“I think Bush played it as well as he could… said he supports the First Amendment, but expressed incredulity that people would reveal these programs, which the administration intends to use to make America safer.”

Mark
I’m no lawyer but when these traitors were hired they signed an agreement not to reveal classified information. Doesn’t this,in effect, relinquish their First Amendment right? If so, then they should be fired immediately and charges brought against them (treason?). These people should not be allowed to break the law and just go on with their lives because nobody in the government has the guts to bring charges. These people who are revealing all the classified info are left-over Clintonites who were put in sensitive positions with the sole purpose of undermining the Bush Presidency. Bush’s greatest mistake from the beginning was not getting these people out of the government before they could do the damage. If the government really wants to know who these people are they should give Bill and Hillary lie detector tests. Think I’m crazy? Maybe so.

OBX Pete on July 12, 2006 at 9:35 AM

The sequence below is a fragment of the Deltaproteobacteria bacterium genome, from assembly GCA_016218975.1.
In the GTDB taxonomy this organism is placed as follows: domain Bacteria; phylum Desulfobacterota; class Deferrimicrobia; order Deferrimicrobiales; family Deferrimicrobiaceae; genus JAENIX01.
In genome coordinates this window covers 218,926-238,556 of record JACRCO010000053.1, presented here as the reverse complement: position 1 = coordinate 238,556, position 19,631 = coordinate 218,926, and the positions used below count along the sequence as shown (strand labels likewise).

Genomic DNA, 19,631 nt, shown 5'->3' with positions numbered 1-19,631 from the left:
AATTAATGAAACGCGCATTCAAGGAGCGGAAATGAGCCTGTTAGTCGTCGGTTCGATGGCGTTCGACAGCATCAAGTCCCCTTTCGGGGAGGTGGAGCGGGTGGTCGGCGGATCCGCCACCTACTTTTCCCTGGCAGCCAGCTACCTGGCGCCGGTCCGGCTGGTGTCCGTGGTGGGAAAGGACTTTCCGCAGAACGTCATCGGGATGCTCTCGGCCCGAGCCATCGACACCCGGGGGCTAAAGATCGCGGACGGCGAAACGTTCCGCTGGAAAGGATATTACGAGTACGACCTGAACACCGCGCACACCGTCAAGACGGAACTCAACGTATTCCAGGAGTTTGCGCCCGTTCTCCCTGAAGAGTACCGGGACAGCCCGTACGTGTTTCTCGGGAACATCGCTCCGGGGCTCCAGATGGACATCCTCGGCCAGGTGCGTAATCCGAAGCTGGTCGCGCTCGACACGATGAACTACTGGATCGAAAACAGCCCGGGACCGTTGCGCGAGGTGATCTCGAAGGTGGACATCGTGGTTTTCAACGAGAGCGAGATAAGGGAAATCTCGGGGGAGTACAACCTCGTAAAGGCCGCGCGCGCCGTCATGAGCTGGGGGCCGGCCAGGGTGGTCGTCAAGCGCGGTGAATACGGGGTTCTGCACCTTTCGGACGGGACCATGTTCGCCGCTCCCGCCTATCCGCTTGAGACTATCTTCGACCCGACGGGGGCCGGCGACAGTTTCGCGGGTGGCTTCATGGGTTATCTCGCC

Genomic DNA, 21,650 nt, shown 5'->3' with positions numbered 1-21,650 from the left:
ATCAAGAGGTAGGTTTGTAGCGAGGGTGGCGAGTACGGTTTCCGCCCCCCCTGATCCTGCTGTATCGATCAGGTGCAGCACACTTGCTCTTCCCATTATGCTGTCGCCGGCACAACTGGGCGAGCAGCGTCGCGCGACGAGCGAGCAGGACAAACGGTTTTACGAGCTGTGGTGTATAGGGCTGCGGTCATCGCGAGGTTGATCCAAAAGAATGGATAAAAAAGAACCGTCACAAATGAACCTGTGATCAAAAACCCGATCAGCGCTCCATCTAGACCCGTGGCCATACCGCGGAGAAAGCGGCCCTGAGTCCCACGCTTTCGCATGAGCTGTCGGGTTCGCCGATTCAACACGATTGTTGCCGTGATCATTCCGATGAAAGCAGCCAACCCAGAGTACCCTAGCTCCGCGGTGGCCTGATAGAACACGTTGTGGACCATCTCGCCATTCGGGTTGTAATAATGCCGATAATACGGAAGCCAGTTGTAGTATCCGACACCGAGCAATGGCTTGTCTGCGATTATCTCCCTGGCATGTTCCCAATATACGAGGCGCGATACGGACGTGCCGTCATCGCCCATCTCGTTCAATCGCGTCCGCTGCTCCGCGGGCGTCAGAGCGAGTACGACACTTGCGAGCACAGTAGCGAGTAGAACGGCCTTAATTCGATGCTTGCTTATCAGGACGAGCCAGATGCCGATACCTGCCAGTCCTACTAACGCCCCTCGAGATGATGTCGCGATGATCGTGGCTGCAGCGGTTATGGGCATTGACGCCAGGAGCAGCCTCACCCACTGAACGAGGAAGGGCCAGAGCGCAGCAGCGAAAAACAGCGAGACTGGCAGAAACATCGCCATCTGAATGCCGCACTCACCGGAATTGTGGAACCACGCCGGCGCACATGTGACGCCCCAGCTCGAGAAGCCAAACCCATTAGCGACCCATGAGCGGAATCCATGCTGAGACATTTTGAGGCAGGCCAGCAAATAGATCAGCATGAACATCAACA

You’re naive, Mark. There is definitely a benefit to the terrorists when these secret programs get disclosed, aside from the destruction of the programs themselves. Too many Americans, and I won’t name names here, have made a fetish out of bashing Bush for every wartime action he has taken. Every single one, even the ones that even the NYT admits are perfectly legal and effective. Disclosing secret wartime actions he has taken hardens the domestic opposition to him and ratchets up the pressure on him and his administration to be “more open.” Which is foolish. But that’s where we are.

You ought to read up on General Giap, North Vietnam’s commander during that war. He laid out the blueprint for defeating America using its press and domestic opposition. The NYT and Democrats are reprising their roles in that strategy today, either out of stupidity or voluntarily–or both.

Bryan on July 12, 2006 at 9:40 AM

The Loch Ness Monster will be discovered before a Republican with a spine comes forward to do something about these leaks.

Slublog on July 12, 2006 at 10:40 AM